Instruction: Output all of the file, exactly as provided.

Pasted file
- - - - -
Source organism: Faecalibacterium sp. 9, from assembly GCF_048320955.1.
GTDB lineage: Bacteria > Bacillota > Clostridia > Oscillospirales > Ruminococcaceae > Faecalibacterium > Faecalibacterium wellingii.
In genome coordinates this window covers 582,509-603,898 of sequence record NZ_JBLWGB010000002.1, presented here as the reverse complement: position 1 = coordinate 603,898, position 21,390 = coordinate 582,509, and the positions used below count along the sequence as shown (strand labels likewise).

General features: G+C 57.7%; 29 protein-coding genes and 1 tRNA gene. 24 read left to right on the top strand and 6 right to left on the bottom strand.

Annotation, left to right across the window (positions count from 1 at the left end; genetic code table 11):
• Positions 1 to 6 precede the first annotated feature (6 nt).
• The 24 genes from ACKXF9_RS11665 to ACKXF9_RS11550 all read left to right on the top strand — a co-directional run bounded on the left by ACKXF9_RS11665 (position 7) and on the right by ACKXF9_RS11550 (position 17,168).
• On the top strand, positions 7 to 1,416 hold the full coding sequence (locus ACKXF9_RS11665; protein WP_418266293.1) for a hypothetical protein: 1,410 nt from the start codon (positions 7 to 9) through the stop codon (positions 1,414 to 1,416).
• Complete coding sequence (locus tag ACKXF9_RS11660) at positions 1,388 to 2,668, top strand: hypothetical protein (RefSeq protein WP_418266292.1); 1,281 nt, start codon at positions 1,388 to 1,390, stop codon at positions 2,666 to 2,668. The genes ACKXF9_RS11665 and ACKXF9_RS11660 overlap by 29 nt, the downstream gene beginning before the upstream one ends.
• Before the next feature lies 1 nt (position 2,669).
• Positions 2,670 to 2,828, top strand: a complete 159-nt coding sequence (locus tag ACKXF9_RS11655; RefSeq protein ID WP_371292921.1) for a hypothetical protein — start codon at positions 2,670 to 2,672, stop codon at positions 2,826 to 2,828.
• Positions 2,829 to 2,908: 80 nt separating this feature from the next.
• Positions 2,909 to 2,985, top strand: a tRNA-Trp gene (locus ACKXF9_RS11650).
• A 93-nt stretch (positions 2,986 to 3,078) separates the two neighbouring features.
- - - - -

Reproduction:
Source organism: Faecalibacterium sp. 9, from assembly GCF_048320955.1.
GTDB lineage: Bacteria > Bacillota > Clostridia > Oscillospirales > Ruminococcaceae > Faecalibacterium > Faecalibacterium wellingii.
In genome coordinates this window covers 582,509-603,898 of sequence record NZ_JBLWGB010000002.1, presented here as the reverse complement: position 1 = coordinate 603,898, position 21,390 = coordinate 582,509, and the positions used below count along the sequence as shown (strand labels likewise).

General features: G+C 57.7%; 29 protein-coding genes and 1 tRNA gene. 24 read left to right on the top strand and 6 right to left on the bottom strand.

Annotation, left to right across the window (positions count from 1 at the left end; genetic code table 11):
• Positions 1 to 6 precede the first annotated feature (6 nt).
• The 24 genes from ACKXF9_RS11665 to ACKXF9_RS11550 all read left to right on the top strand — a co-directional run bounded on the left by ACKXF9_RS11665 (position 7) and on the right by ACKXF9_RS11550 (position 17,168).
• On the top strand, positions 7 to 1,416 hold the full coding sequence (locus ACKXF9_RS11665; protein WP_418266293.1) for a hypothetical protein: 1,410 nt from the start codon (positions 7 to 9) through the stop codon (positions 1,414 to 1,416).
• Complete coding sequence (locus tag ACKXF9_RS11660) at positions 1,388 to 2,668, top strand: hypothetical protein (RefSeq protein WP_418266292.1); 1,281 nt, start codon at positions 1,388 to 1,390, stop codon at positions 2,666 to 2,668. The genes ACKXF9_RS11665 and ACKXF9_RS11660 overlap by 29 nt, the downstream gene beginning before the upstream one ends.
• Before the next feature lies 1 nt (position 2,669).
• Positions 2,670 to 2,828, top strand: a complete 159-nt coding sequence (locus tag ACKXF9_RS11655; RefSeq protein ID WP_371292921.1) for a hypothetical protein — start codon at positions 2,670 to 2,672, stop codon at positions 2,826 to 2,828.
• Positions 2,829 to 2,908: 80 nt separating this feature from the next.
• Positions 2,909 to 2,985, top strand: a tRNA-Trp gene (locus ACKXF9_RS11650).
• A 93-nt stretch (positions 2,986 to 3,078) separates the two neighbouring features.